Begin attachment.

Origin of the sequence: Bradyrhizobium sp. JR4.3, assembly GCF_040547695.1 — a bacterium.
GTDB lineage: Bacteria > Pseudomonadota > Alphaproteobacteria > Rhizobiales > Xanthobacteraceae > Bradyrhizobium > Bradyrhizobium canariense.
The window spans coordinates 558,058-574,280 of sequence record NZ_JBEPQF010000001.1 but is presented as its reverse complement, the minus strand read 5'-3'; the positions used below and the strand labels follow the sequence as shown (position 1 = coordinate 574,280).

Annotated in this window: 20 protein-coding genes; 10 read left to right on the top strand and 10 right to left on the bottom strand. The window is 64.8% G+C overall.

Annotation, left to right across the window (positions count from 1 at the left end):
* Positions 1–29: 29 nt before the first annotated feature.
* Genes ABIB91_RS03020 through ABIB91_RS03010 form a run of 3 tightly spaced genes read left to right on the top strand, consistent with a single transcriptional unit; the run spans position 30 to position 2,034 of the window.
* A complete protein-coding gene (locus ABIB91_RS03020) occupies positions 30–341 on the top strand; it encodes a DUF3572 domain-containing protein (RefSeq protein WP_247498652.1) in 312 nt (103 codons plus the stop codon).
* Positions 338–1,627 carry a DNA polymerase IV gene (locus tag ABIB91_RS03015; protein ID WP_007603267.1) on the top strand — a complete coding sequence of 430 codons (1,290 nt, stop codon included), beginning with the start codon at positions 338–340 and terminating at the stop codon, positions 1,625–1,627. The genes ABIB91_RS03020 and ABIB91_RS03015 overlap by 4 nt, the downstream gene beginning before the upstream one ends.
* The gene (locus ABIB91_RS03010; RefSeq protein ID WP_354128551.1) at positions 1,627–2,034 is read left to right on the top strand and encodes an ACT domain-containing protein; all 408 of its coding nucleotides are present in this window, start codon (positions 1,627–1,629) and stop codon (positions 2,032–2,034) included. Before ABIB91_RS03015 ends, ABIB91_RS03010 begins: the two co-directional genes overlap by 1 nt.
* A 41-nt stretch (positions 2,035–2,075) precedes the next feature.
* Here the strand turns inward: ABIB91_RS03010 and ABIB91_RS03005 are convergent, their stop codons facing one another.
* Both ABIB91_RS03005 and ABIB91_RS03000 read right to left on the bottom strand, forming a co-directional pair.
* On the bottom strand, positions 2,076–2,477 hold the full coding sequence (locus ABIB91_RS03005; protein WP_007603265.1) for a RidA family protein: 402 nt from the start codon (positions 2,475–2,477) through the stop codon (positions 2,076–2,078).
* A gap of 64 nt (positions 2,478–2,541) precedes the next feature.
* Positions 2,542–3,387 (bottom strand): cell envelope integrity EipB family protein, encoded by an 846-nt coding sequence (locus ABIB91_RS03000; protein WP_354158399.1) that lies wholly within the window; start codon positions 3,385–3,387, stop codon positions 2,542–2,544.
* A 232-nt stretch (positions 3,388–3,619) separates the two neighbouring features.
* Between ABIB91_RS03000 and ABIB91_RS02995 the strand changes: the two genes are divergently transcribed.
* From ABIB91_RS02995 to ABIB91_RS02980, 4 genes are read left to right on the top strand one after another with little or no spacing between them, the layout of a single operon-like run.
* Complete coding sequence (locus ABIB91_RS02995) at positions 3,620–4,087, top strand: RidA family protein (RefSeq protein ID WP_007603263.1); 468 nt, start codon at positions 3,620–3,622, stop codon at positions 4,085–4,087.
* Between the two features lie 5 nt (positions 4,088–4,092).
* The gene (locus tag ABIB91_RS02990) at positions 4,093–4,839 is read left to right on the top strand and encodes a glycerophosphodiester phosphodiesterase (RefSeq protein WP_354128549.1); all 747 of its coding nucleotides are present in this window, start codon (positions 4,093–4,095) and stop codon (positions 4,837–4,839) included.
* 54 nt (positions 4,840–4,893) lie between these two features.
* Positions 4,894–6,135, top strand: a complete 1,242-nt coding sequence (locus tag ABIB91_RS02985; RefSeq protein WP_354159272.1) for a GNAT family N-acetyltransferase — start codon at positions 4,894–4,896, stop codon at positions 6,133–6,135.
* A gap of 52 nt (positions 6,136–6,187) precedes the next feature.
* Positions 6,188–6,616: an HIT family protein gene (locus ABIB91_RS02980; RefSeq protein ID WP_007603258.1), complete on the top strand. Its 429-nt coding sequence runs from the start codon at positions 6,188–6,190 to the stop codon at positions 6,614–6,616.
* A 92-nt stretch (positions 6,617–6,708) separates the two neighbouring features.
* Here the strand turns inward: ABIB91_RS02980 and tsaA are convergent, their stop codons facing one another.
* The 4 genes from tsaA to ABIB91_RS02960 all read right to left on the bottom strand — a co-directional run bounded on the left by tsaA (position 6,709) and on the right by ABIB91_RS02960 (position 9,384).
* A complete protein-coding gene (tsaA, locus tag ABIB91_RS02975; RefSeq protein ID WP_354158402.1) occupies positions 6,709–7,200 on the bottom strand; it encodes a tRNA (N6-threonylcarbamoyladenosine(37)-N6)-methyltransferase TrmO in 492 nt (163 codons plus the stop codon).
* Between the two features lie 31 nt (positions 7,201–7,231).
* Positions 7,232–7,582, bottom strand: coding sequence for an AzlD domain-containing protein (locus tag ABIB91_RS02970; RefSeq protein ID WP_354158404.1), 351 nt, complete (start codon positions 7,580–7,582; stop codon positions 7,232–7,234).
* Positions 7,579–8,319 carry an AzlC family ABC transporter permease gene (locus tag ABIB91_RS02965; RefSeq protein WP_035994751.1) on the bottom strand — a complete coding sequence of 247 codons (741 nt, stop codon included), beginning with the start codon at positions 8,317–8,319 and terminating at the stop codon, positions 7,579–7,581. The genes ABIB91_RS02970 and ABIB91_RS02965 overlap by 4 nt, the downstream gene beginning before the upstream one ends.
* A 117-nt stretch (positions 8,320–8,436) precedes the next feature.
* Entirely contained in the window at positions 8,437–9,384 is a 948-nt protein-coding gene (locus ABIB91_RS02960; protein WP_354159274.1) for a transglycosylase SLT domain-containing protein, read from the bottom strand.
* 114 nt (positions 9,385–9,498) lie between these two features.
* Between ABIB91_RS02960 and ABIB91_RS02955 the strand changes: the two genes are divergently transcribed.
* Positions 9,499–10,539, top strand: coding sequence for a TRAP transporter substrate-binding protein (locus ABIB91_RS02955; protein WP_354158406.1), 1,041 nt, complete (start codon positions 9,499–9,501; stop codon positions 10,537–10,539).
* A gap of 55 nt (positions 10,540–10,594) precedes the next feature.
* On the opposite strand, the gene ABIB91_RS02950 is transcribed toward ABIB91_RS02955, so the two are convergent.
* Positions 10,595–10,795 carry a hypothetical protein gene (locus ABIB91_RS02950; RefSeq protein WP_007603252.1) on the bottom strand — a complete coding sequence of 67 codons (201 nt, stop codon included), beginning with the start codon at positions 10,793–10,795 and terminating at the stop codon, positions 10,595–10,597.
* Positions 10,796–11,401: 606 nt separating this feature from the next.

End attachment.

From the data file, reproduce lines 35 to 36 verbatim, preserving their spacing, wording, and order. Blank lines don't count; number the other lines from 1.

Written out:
* Entirely contained in the window at positions 8,437–9,384 is a 948-nt protein-coding gene (locus ABIB91_RS02960; protein WP_354159274.1) for a transglycosylase SLT domain-containing protein, read from the bottom strand.
* 114 nt (positions 9,385–9,498) lie between these two features.